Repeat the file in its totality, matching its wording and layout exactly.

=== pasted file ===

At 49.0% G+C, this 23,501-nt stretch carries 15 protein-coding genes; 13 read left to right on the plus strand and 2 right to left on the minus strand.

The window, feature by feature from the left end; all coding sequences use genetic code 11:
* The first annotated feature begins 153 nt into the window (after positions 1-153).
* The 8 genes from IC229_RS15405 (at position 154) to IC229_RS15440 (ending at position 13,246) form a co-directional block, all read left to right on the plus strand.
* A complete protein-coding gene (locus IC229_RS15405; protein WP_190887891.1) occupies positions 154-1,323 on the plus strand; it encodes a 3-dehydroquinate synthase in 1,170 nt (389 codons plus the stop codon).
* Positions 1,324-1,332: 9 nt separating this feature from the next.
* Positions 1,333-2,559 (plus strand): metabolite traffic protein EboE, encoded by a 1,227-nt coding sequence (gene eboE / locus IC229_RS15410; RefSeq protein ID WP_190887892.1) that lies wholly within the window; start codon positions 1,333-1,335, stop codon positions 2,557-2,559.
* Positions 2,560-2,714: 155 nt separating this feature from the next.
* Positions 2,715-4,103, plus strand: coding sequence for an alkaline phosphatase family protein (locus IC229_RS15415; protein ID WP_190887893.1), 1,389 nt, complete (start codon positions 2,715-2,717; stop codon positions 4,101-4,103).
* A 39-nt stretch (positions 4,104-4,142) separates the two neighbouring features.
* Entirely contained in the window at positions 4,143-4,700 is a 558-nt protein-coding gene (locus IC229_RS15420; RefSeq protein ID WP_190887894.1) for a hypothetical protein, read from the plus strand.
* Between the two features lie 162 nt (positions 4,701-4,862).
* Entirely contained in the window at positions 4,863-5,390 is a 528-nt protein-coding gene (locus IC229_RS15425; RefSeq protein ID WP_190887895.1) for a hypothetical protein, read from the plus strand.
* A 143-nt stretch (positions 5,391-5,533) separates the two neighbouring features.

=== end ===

At 49.0% G+C, this 23,501-nt stretch carries 15 protein-coding genes; 13 read left to right on the plus strand and 2 right to left on the minus strand.

The window, feature by feature from the left end; all coding sequences use genetic code 11:
* The first annotated feature begins 153 nt into the window (after positions 1-153).
* The 8 genes from IC229_RS15405 (at position 154) to IC229_RS15440 (ending at position 13,246) form a co-directional block, all read left to right on the plus strand.
* A complete protein-coding gene (locus IC229_RS15405; protein WP_190887891.1) occupies positions 154-1,323 on the plus strand; it encodes a 3-dehydroquinate synthase in 1,170 nt (389 codons plus the stop codon).
* Positions 1,324-1,332: 9 nt separating this feature from the next.
* Positions 1,333-2,559 (plus strand): metabolite traffic protein EboE, encoded by a 1,227-nt coding sequence (gene eboE / locus IC229_RS15410; RefSeq protein ID WP_190887892.1) that lies wholly within the window; start codon positions 1,333-1,335, stop codon positions 2,557-2,559.
* Positions 2,560-2,714: 155 nt separating this feature from the next.
* Positions 2,715-4,103, plus strand: coding sequence for an alkaline phosphatase family protein (locus IC229_RS15415; protein ID WP_190887893.1), 1,389 nt, complete (start codon positions 2,715-2,717; stop codon positions 4,101-4,103).
* A 39-nt stretch (positions 4,104-4,142) separates the two neighbouring features.
* Entirely contained in the window at positions 4,143-4,700 is a 558-nt protein-coding gene (locus IC229_RS15420; RefSeq protein ID WP_190887894.1) for a hypothetical protein, read from the plus strand.
* Between the two features lie 162 nt (positions 4,701-4,862).
* Entirely contained in the window at positions 4,863-5,390 is a 528-nt protein-coding gene (locus IC229_RS15425; RefSeq protein ID WP_190887895.1) for a hypothetical protein, read from the plus strand.
* A 143-nt stretch (positions 5,391-5,533) separates the two neighbouring features.